Vivek Bald, a scholar and filmmaker reconstructs the lives of early Bengali immigrants in his new book, ‘Bengali Harlem’. Their immigration to America occurred in waves – first around 1880s onward as peddlers selling exotic Oriental ware. The second wave was around the WWI time frame as maritime laborers escaping brutal and inhuman conditions on the British ships. These men formed their own networks, had interracial marriages with African-American, Puerto Rican and Creole women. Bald narrates the lost stories of these sojourners who were primarily from Bangladesh (part of Indian subcontinent prior to 1947).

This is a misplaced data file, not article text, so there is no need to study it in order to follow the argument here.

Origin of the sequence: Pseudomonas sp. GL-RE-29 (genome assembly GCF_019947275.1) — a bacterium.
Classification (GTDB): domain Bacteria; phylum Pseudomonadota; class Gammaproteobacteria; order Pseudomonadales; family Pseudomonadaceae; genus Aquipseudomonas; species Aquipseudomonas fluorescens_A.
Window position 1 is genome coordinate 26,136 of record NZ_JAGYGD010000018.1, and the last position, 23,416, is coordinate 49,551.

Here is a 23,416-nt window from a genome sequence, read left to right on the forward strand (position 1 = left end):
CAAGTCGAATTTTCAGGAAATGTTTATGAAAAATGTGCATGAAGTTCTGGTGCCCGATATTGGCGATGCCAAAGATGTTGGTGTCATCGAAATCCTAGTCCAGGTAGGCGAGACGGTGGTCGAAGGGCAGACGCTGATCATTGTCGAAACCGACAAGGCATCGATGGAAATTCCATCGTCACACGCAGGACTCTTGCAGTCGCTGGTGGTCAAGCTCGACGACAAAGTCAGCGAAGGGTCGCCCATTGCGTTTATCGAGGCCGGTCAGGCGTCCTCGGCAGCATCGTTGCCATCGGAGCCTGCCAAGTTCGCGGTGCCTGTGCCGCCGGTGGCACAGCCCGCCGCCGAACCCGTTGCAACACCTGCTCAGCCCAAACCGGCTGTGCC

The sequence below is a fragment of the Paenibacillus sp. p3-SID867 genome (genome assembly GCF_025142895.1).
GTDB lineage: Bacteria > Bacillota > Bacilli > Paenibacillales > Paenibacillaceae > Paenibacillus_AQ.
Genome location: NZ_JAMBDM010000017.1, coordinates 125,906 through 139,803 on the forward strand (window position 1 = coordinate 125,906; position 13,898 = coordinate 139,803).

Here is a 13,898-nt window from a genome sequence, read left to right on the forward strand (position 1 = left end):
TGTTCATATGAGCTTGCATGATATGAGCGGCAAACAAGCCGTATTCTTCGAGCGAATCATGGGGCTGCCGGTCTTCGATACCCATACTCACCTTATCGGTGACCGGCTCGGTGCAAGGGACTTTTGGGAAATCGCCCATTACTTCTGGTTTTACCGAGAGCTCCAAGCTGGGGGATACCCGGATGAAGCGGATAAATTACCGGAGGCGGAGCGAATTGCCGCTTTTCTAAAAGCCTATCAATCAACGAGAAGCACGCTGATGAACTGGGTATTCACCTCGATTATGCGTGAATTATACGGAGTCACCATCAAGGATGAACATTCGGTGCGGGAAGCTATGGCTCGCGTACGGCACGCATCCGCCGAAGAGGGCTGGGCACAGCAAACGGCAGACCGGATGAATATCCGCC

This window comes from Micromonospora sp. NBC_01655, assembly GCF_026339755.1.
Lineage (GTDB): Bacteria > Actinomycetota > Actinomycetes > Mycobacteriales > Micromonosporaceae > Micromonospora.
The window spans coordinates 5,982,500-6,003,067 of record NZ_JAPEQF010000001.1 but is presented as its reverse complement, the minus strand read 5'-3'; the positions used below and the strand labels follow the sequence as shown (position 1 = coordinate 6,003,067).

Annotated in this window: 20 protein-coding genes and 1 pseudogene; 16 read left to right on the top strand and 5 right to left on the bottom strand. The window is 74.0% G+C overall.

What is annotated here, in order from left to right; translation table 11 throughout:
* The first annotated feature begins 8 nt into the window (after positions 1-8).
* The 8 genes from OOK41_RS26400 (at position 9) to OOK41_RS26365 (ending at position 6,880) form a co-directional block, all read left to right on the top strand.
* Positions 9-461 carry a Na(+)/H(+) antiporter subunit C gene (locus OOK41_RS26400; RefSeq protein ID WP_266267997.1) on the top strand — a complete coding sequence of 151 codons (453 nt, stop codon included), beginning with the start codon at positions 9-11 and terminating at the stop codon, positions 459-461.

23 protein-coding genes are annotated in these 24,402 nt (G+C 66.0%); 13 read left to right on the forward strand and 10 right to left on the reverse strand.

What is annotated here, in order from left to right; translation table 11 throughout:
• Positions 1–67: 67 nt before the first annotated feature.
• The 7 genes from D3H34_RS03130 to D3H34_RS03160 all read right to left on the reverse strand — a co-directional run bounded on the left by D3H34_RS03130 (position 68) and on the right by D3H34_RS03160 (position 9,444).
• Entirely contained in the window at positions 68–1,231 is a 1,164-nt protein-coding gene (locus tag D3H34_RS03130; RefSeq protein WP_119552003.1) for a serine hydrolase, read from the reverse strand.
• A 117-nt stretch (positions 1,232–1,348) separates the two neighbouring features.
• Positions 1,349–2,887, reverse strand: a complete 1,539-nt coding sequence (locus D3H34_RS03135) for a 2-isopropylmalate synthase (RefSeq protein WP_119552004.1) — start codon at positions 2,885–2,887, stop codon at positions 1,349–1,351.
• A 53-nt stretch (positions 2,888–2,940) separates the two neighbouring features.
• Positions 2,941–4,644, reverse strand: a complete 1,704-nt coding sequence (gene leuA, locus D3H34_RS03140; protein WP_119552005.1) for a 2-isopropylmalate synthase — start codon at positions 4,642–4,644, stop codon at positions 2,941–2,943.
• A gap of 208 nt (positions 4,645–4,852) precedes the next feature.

One such immigrant was Dada Amir Haider Khan, a seaman, a pilot and also a revolutionary. His political awakening was greatly influenced by his meetings with ‘Ghadr Sikh’ and Agnes Smedley. Khan would recite verses from ‘Ghadr Ki Goonj’, a publication of the Ghadr society. Later, Khan was caught in Hong Kong  for being a revolutionary and in his prison cell he wrote the memoir ‘Chains To Lose (1939-1942).’


Chains to Lose by Dada Khan



Dada Khan’s memoir is a rare account of Ghadr and the political uprising as seen from a non-western perspective.